Passionfruit pickers prepare for prime season

THE passionfruits of Coast growers' labour are ready to be picked in what is shaping up to be a busy harvest period.

Glass House Mountains couple Jane and John Richter have grown a 3500-vine enterprise from scratch since buying their Judds Rd property a little more than three years ago.

They knew nothing about growing passionfruit when they moved up from Brisbane but have happily let the purple pouches of flavour change their lives.

Glass House Mountains passionfruit famers Jane and John Richter are pleased with how their harvest is shaping up.
Glass House Mountains passionfruit famers Jane and John Richter are pleased with how their harvest is shaping up. Stuart Cumming

Mr Richter was able to give away his former career as a sales manager in the oil and gas industry in 2014 to be full-time on the farm.

Mrs Richter quit her marketing manager job in July to join him.

She said they had both loved seeing their hard work translate into fruit bound for markets.

"It's a very different type of reward to what my husband and I are used to," Mrs Richter said.

"It provides just a fantastic lifestyle for us.

"Both of us really love the lack of politics."

She said a mild winter and good conditions for flowering meant the vines were loaded.

"It (fruit) is coming off the vines in droves and it's absolutely beautiful."

Mrs Richter said they harvested fruit year-round but summer was the busiest period because passionfruit thrived in hot weather.

She hoped to be filling between 300 and 400 boxes a week to send to markets in Brisbane and Sydney.

"We have such a good climate for growing a tropical fruit like this."

Their friends and fellow passionfruit newcomers Anton and Marcia Stretch are also looking forward to a promising harvest at their Beerwah property.

Beerwah passionfruit farmers Anton and Marcia Stretch are looking forward to a good harvest at their Passiondale Queensland farm.
Beerwah passionfruit farmers Anton and Marcia Stretch are looking forward to a good harvest at their Passiondale Queensland farm. Stuart Cumming

They too left their former careers behind to take up farming.

Mr Stretch was in the air force as well as working for customs and coast watch while Mrs Stretch was a registered nurse, also in the air force.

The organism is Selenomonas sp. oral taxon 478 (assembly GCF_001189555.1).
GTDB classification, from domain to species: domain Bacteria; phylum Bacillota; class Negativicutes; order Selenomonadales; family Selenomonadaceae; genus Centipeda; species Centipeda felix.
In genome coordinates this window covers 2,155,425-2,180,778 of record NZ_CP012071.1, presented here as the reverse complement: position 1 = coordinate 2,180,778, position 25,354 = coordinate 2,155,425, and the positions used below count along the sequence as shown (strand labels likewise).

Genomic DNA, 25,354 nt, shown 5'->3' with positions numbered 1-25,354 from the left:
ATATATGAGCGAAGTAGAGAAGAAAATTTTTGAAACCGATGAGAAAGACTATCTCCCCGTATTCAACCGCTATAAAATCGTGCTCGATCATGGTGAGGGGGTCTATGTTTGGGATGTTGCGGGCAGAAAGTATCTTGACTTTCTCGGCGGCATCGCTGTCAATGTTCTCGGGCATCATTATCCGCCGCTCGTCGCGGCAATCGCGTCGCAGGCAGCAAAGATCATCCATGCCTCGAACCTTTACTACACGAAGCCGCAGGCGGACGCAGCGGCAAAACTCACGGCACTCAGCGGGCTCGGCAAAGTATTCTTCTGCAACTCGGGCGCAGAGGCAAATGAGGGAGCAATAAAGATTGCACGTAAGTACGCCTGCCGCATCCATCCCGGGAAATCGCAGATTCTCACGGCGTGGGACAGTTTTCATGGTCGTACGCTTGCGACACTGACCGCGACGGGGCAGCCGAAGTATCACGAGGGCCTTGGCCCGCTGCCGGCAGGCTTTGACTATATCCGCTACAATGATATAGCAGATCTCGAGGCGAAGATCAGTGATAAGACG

They considered getting into pineapple growing but after learning more about passionfruit they bought a farm as a going concern.

Mr Stretch said wanted something that suited he and his wife's enthusiasm for growing produce and gardening.

"We learnt from the previous (farm) owners and have had wonderful support from other growers in the area," Mr Stretch said.

He said he spoke weekly with Mr and Mrs Richter.

"We bounce ideas off each other and then go and check them with someone who really knows."

He said conditions had been very dry but that had led to a reduction in other challenges such as fungi on the fruit and vines.

New season fruit started dropping to the ground this week.

Mr Stretch said he got up to 100 cartons a week off the 900 or so vines at his place when production was going well.

Meanwhile, Mrs Richter's tip for an optimal eating experience was to get into passionfruit while it was still hard.

"It's fresh off the vine.

"You can see the skin is nice and firm, nice and shiny and that's absolutely packed with juice.

"By the time it's got very wrinkly, which is when a lot of people think you have to wait to eat a passionfruit, that means that a lot of that juice is already gone because the fruit is dehydrating.

"The flavour will still be really intense (and) really sweet but it just won't be as juicy.

"So you want to eat your passionfruit when they are plump and fresh."


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